Vic­tim of do­mes­tic vi­o­lence pushes ad­vo­cacy with ‘SAVE’ cam­paign

Manila Bulletin - - News - By LIZA T. AGOOT

BAGUIO CITY — It took a lot of courage and de­ter­mi­na­tion for a woman to end the 24-years of suf­fer­ing as a vic­tim of do­mes­tic and in­ti­mate-re­la­tion­ship vi­o­lence (DIV).

Patti Gal­lardo, founder of Stop the Abuse and Vi­o­lenceE (SAVE) Our Women, Inc. re­counted that she of­ten feared how she would sur­vive if she ad­mit­ted that she was a vic­tim of do­mes­tic vi­o­lence.

She fi­nally left the fam­ily home in 2002. But she went back and be­came a vic­tim again in De­cem­ber 2004.

Then the the Vi­o­lence Against Women and their Chil­dren (VAWC) law (RA 9262) was passed in 2004 and she filed the case against her hus­band for vi­o­la­tion of the said law and an9other case to re­scind the mar­riage. Her hus­band was found guilty of vi­o­la­tion of RA 9262 in Oc­to­ber 2007. In 2009, her mar­riage was re­scinded.

That could have been the end of Patti’s in­volve­ment in such a prob­lem but she chose to help other women get out of such a re­la­tion­ship.

Patti shared that when she left the abu­sive re­la­tion­ship, she did not get any sup­port from any­one r be­cause peo­ple were scared of her hus­band. Some did not be­lieve she was be­ing abused while oth­ers tried to con­vince her to keep her fam­ily to­gether no mat­ter if there was vi­o­lence in the home.

Danielle Steel’s novel “Jour­ney,” a story about a wife be­ing abused by her rich hus­band, opened the door for her to de­cide that enough is enough.

While it was painful, she left her chil­dren when she moved out of the home be­cause she could not af­ford to bring them.

Patti re­lated that she lived in debt for a long time. She tried to sur­vive with­out any fi­nan­cial help from her hus­band de­spite court or­ders for him to pro­vide sup­port.

Patti said that in March 2007, the Baguio Mayor’s wife, Becky Do­mo­gan, in­vited her to speak about her ex­pe­ri­ences so that she could in­spire other women who are vic­tims to be­come coura­geous and fight back. Since then, Patti has not stopped speak­ing out.

SAVE the Women The sign­ing into law of R A9262 en­cour­aged Patti to help women to make the step to end be­ing abused.

She said SAVE wants peo­ple to stop ac­cept­ing the ex­is­tence of vi­o­lence against women, change the age- old norms re­gard­ing the rights and the value of women and to in­still in peo­ple’s mind a dis­taste for any form of vi­o­lence against women.

She said that SAVE hopes to reach and af­fect as many peo­ple as pos­si­ble, awaken them to the facts and re­al­i­ties of the vi­o­lence around them and to help the vic­tims to sur­vive and re­cover.

In her talks, Patti does not openly try to con­vince vic­tims to come out. She sim­ply talks about her ex­pe­ri­ences, the law that gives pro­tec­tion to women in such an un­fair sit­u­a­tion, and then it is up to them to de­cide if they want to re­main –or to stop –be­ing vic­tims.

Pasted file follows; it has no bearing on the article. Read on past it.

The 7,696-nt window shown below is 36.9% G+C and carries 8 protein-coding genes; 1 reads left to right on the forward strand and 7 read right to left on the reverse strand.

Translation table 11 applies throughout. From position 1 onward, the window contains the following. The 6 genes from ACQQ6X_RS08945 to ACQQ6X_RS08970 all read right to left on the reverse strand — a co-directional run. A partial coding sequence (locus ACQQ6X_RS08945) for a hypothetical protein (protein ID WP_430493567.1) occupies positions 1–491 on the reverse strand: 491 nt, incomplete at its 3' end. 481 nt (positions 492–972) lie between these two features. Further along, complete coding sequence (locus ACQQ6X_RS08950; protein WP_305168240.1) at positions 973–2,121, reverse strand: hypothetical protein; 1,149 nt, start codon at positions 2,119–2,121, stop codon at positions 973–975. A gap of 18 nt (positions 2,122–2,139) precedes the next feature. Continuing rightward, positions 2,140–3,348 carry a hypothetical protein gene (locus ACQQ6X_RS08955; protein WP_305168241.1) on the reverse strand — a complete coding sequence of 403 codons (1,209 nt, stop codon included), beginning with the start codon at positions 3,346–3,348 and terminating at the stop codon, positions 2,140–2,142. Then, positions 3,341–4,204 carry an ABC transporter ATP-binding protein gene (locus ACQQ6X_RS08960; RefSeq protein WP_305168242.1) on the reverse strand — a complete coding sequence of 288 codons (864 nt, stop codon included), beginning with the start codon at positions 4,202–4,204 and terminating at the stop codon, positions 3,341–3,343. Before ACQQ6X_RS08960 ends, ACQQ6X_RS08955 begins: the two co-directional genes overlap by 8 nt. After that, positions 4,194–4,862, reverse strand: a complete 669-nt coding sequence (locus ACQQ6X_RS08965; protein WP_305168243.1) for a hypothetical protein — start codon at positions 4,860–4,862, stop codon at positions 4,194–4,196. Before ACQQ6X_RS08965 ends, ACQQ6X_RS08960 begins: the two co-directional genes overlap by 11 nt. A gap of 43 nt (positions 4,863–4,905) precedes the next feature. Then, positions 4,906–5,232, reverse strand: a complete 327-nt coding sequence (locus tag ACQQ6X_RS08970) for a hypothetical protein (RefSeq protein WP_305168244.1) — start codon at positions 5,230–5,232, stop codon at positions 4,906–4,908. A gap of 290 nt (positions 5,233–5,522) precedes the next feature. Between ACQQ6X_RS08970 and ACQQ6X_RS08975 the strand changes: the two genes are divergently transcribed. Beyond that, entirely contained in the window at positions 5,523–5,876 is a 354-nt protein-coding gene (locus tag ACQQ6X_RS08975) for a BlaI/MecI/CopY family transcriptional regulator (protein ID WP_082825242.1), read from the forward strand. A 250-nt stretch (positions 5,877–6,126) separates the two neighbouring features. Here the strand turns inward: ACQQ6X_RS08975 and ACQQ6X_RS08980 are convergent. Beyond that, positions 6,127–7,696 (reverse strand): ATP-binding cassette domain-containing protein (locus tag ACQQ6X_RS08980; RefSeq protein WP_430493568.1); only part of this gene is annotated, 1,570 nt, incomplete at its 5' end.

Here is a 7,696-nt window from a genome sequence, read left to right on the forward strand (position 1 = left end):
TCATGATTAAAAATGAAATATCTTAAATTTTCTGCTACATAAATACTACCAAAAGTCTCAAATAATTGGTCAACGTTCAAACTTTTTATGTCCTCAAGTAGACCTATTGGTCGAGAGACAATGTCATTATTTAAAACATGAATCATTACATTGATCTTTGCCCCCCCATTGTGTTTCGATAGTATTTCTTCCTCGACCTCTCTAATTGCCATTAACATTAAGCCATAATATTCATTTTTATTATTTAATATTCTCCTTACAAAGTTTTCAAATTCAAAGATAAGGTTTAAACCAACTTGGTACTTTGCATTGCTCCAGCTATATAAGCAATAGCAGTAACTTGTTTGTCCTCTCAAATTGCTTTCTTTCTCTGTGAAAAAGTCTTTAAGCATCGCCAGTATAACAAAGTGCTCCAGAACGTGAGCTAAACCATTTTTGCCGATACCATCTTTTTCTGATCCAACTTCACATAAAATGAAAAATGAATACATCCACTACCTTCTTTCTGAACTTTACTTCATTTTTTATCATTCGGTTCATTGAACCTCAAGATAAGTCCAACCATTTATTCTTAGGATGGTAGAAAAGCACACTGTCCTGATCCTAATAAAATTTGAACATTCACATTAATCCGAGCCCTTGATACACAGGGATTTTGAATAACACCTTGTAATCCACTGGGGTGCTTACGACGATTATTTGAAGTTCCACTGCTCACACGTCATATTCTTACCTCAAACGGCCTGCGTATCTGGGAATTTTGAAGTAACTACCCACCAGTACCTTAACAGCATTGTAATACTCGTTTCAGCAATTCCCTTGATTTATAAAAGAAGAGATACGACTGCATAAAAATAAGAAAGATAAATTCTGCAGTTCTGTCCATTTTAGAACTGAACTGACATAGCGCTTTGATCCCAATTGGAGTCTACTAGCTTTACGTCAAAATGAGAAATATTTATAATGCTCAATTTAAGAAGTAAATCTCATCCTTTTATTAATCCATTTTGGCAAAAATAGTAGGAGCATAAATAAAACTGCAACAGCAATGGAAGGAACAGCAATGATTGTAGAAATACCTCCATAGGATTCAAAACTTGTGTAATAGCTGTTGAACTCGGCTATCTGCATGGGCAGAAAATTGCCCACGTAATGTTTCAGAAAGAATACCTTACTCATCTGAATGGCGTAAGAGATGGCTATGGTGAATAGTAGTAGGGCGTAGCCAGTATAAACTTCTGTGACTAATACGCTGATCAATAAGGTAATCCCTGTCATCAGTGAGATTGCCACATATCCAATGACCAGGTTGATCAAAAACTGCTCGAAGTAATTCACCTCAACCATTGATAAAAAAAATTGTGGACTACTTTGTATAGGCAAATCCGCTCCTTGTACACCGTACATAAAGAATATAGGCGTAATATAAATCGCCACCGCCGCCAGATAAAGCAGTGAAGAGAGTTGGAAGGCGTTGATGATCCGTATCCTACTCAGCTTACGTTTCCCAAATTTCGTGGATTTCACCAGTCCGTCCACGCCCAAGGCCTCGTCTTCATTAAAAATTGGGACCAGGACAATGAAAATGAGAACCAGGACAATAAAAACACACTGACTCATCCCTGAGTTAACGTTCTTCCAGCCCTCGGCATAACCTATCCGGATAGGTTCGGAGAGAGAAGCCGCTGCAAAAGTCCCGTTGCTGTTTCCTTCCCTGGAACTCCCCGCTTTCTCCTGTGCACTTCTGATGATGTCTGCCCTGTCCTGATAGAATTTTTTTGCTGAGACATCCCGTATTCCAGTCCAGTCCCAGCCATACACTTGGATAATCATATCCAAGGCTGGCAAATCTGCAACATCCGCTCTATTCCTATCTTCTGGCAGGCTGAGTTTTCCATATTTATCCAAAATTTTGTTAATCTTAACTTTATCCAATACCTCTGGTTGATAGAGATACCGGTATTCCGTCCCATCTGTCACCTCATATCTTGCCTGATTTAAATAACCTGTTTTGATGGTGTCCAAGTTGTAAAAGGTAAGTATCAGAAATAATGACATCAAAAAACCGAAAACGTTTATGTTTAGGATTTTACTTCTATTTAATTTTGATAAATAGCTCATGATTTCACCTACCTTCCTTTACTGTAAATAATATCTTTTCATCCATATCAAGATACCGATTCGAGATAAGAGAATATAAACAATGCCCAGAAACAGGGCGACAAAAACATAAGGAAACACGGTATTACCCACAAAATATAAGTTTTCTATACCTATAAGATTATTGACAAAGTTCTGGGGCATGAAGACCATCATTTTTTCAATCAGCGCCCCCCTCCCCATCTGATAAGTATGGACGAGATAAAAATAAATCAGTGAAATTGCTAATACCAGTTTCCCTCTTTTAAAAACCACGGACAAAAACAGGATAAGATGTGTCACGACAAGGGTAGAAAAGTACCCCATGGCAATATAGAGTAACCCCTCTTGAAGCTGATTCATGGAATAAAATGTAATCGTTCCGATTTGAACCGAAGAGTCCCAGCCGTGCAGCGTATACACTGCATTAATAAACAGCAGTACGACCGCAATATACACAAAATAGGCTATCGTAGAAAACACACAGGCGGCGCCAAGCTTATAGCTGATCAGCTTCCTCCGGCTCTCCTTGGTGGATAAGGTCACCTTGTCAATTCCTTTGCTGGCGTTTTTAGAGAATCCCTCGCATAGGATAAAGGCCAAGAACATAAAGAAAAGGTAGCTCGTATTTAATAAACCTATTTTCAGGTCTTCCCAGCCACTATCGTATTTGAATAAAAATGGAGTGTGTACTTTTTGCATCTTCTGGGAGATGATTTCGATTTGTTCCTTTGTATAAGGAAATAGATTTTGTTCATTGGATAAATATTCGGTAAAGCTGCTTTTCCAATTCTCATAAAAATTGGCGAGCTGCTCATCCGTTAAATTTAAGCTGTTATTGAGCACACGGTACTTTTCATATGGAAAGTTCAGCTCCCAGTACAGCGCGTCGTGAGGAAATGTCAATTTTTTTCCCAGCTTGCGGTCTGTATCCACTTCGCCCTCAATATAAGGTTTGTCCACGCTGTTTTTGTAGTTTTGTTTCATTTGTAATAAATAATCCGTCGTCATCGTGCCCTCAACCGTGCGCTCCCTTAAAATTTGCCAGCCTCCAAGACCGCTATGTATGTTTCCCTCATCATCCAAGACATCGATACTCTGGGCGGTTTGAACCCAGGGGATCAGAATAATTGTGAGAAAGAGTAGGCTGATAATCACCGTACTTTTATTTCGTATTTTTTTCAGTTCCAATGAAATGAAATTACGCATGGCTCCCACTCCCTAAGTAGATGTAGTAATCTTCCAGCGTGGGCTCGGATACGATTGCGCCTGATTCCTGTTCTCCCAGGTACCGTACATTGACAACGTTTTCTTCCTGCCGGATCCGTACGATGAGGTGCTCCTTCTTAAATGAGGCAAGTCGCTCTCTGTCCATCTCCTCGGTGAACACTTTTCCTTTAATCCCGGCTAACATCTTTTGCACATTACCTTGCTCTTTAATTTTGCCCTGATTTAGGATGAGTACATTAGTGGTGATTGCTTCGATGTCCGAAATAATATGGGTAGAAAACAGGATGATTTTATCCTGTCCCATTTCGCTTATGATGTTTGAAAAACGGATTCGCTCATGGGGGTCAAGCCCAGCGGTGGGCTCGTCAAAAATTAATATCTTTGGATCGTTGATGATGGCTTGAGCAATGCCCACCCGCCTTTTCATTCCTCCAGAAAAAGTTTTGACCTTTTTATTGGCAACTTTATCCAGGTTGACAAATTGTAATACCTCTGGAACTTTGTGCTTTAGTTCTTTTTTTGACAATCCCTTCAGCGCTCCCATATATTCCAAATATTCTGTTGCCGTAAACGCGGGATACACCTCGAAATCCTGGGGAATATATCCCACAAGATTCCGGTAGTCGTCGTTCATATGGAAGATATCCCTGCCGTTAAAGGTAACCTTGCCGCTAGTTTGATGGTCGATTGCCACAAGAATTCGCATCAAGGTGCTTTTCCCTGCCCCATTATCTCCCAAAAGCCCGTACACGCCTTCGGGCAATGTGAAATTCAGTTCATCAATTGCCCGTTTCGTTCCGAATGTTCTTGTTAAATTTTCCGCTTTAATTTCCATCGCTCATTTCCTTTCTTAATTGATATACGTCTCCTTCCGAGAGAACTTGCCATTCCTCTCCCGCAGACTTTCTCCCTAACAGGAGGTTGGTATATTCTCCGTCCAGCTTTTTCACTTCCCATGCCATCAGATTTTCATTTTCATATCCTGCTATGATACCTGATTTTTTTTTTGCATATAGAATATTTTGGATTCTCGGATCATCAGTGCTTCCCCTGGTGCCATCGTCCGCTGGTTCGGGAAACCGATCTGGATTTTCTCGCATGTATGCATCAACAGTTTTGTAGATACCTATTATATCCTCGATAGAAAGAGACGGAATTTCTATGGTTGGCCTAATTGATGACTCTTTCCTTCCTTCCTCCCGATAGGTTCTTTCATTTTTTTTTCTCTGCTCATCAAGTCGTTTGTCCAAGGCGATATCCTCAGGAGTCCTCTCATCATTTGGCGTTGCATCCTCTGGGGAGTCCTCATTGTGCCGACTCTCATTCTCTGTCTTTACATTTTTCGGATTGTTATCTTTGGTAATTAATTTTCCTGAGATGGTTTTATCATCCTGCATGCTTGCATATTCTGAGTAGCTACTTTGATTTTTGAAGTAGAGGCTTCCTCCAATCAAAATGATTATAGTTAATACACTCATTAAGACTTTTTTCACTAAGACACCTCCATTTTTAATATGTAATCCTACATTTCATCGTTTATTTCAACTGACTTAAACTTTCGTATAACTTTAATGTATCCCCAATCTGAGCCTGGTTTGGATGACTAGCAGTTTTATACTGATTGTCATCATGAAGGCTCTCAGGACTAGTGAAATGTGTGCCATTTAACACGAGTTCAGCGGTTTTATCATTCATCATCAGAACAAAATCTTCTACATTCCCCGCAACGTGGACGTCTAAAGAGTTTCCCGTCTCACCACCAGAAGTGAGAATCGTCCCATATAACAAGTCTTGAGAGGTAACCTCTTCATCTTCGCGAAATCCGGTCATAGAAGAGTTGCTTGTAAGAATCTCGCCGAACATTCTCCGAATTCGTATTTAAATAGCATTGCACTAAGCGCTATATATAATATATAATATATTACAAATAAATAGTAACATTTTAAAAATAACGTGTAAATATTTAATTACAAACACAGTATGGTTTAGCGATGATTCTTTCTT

“They ask to meet me, and we talk about their ex­pe­ri­ences (one-on-one). I of­fer them op­tions such as get­ting a pro­tec­tion or­der from the court, fil­ing cases (crim­i­nal or civil), pro­tect­ing them­selves... we dis­cuss RA 9262 and find out how the law can help them. We re­fer them to the ser­vice-providers who can help.”

Nine years of work­ing on her ad­vo­cacy, SAVE now has women and men pro­fes­sion­als, who like Patti, be­lieve that women should never be hurt in a re­la­tion­ship.

“There are no valid rea­sons and no ex­cuses for women to be hurt while in a re­la­tion­ship,” she said.

Sta­tis­tics re­vealed Ac­cord­ing to the lat­est na­tional de­mo­graphic and health sur­vey (NDHS), one in five women aged 15-49 had been a vic­tim of phys­i­cal vi­o­lence since the age of 15.

That means, of the more or less 24,000,000 women in that age bracket, 4.8 mil­lion are prob­a­bly vic­tims of phys­i­cal vi­o­lence.

Sta­tis­tics also show that the po­lice and DSWD have only served 17,238 and 34,945 women vic­tim-sur­vivors in 2013 and 2014 re­spec­tively.

Patti said vic­tims are not con­fined to the low-in­come fam­i­lies. “Fi­nan­cially-able women are not ex­empt from do­mes­tic and in­ti­mate-re­la­tion­ship vi­o­lence. There are many women pro­fes­sion­als and those with ca­reers who are also vic­tims.”

There are also heads of or­ga­ni­za­tions, of­fices, and even govern­ment of­fi­cials who are vic­tims, who are in a more dif­fi­cult sit­u­a­tion and can­not just speak up. “This is the rea­son why some com­mit sui­cide or just re­main in the abu­sive re­la­tion­ship un­til they are killed, or un­til their part­ners die, or un­til they be­come too old to fight back.”

March 8, 2004

Many hid be­hind the cy­cle of vi­o­lence but with the pas­sage of the law in March 8, 2004, many vic­tims of do­mes­tic and in­ti­mate-re­la­tion­ship were en­cour­aged to come out and speak up.

She said that with the law in ef­fect, the vic­tims now have some­thing to cling on, mak­ing them more coura­geous to speak up.

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